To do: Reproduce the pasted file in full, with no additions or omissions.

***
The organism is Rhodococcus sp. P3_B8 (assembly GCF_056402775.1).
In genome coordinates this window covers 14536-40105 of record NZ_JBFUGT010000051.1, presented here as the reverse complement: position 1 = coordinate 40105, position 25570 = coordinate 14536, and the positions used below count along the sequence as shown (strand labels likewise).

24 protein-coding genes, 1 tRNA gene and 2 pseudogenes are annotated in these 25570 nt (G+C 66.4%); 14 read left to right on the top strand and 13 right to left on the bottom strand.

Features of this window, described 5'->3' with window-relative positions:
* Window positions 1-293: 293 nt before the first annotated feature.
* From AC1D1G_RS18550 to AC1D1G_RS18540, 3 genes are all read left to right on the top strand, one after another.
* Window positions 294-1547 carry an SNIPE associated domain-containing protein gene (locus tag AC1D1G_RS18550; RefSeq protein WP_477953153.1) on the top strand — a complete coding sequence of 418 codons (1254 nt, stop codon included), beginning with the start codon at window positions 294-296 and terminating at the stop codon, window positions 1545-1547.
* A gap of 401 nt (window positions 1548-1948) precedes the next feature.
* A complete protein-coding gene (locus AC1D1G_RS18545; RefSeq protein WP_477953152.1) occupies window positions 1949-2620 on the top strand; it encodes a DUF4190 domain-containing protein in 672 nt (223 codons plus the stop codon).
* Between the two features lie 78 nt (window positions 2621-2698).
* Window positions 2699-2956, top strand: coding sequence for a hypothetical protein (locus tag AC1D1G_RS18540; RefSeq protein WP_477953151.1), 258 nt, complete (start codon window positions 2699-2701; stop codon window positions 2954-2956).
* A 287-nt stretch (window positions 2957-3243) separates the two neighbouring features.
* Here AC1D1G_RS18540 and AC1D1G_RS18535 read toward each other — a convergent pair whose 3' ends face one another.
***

The organism is Rhodococcus sp. P3_B8 (assembly GCF_056402775.1).
In genome coordinates this window covers 14536-40105 of record NZ_JBFUGT010000051.1, presented here as the reverse complement: position 1 = coordinate 40105, position 25570 = coordinate 14536, and the positions used below count along the sequence as shown (strand labels likewise).

24 protein-coding genes, 1 tRNA gene and 2 pseudogenes are annotated in these 25570 nt (G+C 66.4%); 14 read left to right on the top strand and 13 right to left on the bottom strand.

Features of this window, described 5'->3' with window-relative positions:
* Window positions 1-293: 293 nt before the first annotated feature.
* From AC1D1G_RS18550 to AC1D1G_RS18540, 3 genes are all read left to right on the top strand, one after another.
* Window positions 294-1547 carry an SNIPE associated domain-containing protein gene (locus tag AC1D1G_RS18550; RefSeq protein WP_477953153.1) on the top strand — a complete coding sequence of 418 codons (1254 nt, stop codon included), beginning with the start codon at window positions 294-296 and terminating at the stop codon, window positions 1545-1547.
* A gap of 401 nt (window positions 1548-1948) precedes the next feature.
* A complete protein-coding gene (locus AC1D1G_RS18545; RefSeq protein WP_477953152.1) occupies window positions 1949-2620 on the top strand; it encodes a DUF4190 domain-containing protein in 672 nt (223 codons plus the stop codon).
* Between the two features lie 78 nt (window positions 2621-2698).
* Window positions 2699-2956, top strand: coding sequence for a hypothetical protein (locus tag AC1D1G_RS18540; RefSeq protein WP_477953151.1), 258 nt, complete (start codon window positions 2699-2701; stop codon window positions 2954-2956).
* A 287-nt stretch (window positions 2957-3243) separates the two neighbouring features.
* Here AC1D1G_RS18540 and AC1D1G_RS18535 read toward each other — a convergent pair whose 3' ends face one another.